RELATIONS between the Scottish Government and the national broadcaster plummeted last night as the row deepened over the BBC's ruling that Alex Salmond could not appear as a rugby pundit.

The corporation said the First Minister had asked to be included in its TV coverage of Saturday's Calcutta Cup Six Nations tie between Scotland and England at Murrayfield, but that his appearance had never been confirmed.

Mr Salmond also requested to appear on two other radio programmes covering the match, the broadcaster said.

But the Scottish Government accused the BBC of getting its "facts wrong". A spokesman pointed to emails from the editor of BBC TV Sport, which he said clearly showed the SNP leader had been invited on to the programme.

He added that Mr Salmond intends to raise fears of a "political ban" when he meets the head of the BBC Trust Lord Patten in Edinburgh today.

But opposition leaders accused the SNP leader of "spin".

The row erupted after the BBC yesterday published its response to complaints about the decision not to feature Mr Salmond during coverage of the tie, which England won 13-6.

The SNP had described the decision as "bonkers" with Mr Salmond comparing the broadcaster to a "tin-pot dictatorship".

He also denounced the BBC's chief political adviser Ric Bailey, who made the final decision, as a "political gauleiter". Mr Salmond's opponents demanded an apology over the term, used to describe a Nazi official, although the SNP denies it was used in that context.

The BBC said the initial approach about the match had come from the First Minister's Office. The corporation also said it turned down the TV request after similar requests for him to appear on Radio Scotland and BBC Five Live had already been rejected.

Explaining the decision, it said the singular nature of the high-profile game meant that it would not have been an "appropriate setting".

It also indicated that the independence debate and May's council elections were factors.

The statement also said clearance for such an appearance had to be received from Mr Bailey "before any decision is taken" to ensure no one party received "undue prominence".

But the SNP insisted last night that Mr Salmond had been "dropped".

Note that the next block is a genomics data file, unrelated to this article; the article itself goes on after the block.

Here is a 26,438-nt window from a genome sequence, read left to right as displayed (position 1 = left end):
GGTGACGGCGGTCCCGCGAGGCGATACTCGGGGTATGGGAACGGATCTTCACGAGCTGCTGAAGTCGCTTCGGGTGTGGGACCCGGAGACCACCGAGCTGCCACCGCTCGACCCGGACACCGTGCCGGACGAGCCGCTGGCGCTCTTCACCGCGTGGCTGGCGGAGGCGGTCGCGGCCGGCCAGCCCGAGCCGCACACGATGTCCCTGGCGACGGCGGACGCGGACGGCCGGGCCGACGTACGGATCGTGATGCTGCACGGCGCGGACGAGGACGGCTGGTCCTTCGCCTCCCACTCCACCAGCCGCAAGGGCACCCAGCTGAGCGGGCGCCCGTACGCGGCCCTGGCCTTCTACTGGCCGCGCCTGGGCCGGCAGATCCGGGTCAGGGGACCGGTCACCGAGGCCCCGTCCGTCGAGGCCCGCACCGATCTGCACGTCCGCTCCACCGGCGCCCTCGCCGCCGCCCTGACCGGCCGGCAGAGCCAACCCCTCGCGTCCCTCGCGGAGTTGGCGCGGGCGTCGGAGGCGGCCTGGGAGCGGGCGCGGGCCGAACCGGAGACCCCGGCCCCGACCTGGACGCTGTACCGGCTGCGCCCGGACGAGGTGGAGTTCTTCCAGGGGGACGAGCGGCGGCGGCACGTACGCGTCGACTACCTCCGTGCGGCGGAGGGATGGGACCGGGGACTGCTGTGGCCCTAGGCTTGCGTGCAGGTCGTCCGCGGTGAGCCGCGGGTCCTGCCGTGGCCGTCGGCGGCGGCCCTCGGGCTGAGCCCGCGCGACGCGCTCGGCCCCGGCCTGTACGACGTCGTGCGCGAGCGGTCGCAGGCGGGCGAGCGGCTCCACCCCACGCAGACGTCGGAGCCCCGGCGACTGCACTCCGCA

A spokesman added that it was normal practice to alert the media if the First Minister was planning to attend high-profile events.

He also accused the BBC of getting its facts wrong, saying he "did not know" of any discussion with BBC Radio Scotland and that the Radio 5 Live request had come in after the TV appearance had been cancelled.

The SNP says the decision suggests Scottish ministers could effectively be banned from non-political programmes until the referendum, raising serious questions about coverage of events such as the 2014 Commonwealth Games.

The party has also accused the BBC of double standards, suggesting that there will be no similar ban on Prime Minister David Cameron during this summer's London Olympics.

The BBC last night said there was no blanket ban and any decision would be taken on a case-by-case basis.

Scottish Labour MSP John Park said: "The SNP had us believe that an invitation from the BBC had been withdrawn. Now it transpires that it was actually Alex Salmond who demanded to get his face on the TV in the first place. The First Minister's spin is unravelling by the day. Our national broadcaster is not there to give him free publicity."

Ruth Davidson, leader of the Scottish Conservatives, said: "So, now it appears that the BBC is a 'tinpot dictatorship' populated by 'gauleiters' simply for saying no to the First Minister as he shamelessly hawks himself from programme to programme demanding unfettered access to the nation's airwaves."